“Please take out your phones. Please turn your ringers on, your volume on high. Please take phone calls. Please text. Please take photographs. If you tweet, set your profile from private to public. Tweet images and text with the hashtag #mxselfie. If you use Instagram, do the same. If you use Facebook, please like the Facebook Modernextension Dance Company page and post to our wall. In fact, please don’t stop doing these things from now until the performance ends. Please change your vantage point often. At the conclusion of a piece, offer your chair to a different person, go upstairs, downstairs. If a dancer interacts with you or takes a photograph with you, say yes.”
Those were the unusual instructions to the audience from Matt Karkutt, Wilson Library employee and Modernextension Dance Company member, before the UNC student ensemble performed “Self(i.e)” on Saturday, November 8. The creative improvisational program, inspired by the Oxford Dictionaries Word of the Year for 2013, selfie, provocatively examined how we communicate–and don’t–in our world of new technologies .
Conceived by Karkutt, the performance connected those in attendance virtually on vertiginous multiple levels–with real-time screening of Facebook, Twitter, and Instagram posts behind the dancers–as well as physically, by bodily presence and movement in the Gerrard Hall space.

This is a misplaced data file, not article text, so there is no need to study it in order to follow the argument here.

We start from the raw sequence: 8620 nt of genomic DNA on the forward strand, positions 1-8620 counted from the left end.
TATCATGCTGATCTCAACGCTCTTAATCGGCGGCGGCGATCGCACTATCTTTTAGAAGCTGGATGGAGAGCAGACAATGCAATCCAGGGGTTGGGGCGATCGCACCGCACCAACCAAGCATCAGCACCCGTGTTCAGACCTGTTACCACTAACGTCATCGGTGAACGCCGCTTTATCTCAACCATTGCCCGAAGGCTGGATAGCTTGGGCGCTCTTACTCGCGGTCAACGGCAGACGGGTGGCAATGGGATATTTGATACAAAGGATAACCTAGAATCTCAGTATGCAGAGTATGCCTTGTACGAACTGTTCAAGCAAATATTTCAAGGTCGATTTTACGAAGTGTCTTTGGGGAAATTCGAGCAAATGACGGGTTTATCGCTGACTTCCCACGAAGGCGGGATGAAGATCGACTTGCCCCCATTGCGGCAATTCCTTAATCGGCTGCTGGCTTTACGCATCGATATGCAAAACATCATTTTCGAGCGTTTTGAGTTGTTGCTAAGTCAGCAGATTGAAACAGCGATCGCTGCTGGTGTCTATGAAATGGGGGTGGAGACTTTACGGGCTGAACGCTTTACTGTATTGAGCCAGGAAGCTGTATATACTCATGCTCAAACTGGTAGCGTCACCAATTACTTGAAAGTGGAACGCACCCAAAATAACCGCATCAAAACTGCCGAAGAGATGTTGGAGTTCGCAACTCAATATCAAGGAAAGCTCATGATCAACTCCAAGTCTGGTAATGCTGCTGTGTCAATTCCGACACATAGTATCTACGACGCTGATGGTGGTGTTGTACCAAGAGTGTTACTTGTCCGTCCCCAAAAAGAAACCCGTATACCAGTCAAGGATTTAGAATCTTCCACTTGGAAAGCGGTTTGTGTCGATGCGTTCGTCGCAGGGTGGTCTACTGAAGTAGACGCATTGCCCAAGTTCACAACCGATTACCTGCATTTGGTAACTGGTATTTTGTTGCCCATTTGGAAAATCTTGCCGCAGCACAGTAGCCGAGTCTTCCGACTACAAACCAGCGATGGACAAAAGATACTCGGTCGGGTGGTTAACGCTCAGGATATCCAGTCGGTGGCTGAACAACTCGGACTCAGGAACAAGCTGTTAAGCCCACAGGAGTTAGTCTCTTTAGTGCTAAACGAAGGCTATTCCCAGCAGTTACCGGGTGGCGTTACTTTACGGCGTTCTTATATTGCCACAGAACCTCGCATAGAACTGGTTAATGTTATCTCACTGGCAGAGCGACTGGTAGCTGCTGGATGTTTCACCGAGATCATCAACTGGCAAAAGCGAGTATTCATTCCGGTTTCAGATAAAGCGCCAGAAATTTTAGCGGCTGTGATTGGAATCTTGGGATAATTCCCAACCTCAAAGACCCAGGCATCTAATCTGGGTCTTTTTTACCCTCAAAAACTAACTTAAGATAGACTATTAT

An event with great positive energy, “Self(i.e.)” was the second collaboration between the Rare Book Collection and Modernextension. As Karkutt noted, the RBC, with its holdings ranging from cuneiform tablets to codices, “celebrates millennia of media.” “Self(i.e.)” publicity featured dancer Meredith Woodson at Wilson Library with smartphone in hand and Samuel Johnson’s legendary 1755 Dictionary of the English Language at her feet. Modernextension’s performance underscored the dual nature of the dictionary today as an online and physical book representing words “that are spoken and created, in person and now online through virtual Media.”
Modernextension’s innovative performance came just a week before the OED announced its Word of the Year for 2014, “vape,” a verb that means to inhale and exhale from an electronic cigarette.
The RBC sees another subversive program in Modernextension’s future. Imagine the company (and the audience?) smoking their way across the floor of Gerrard Hall. Can we consider cigarettes a medium of communication?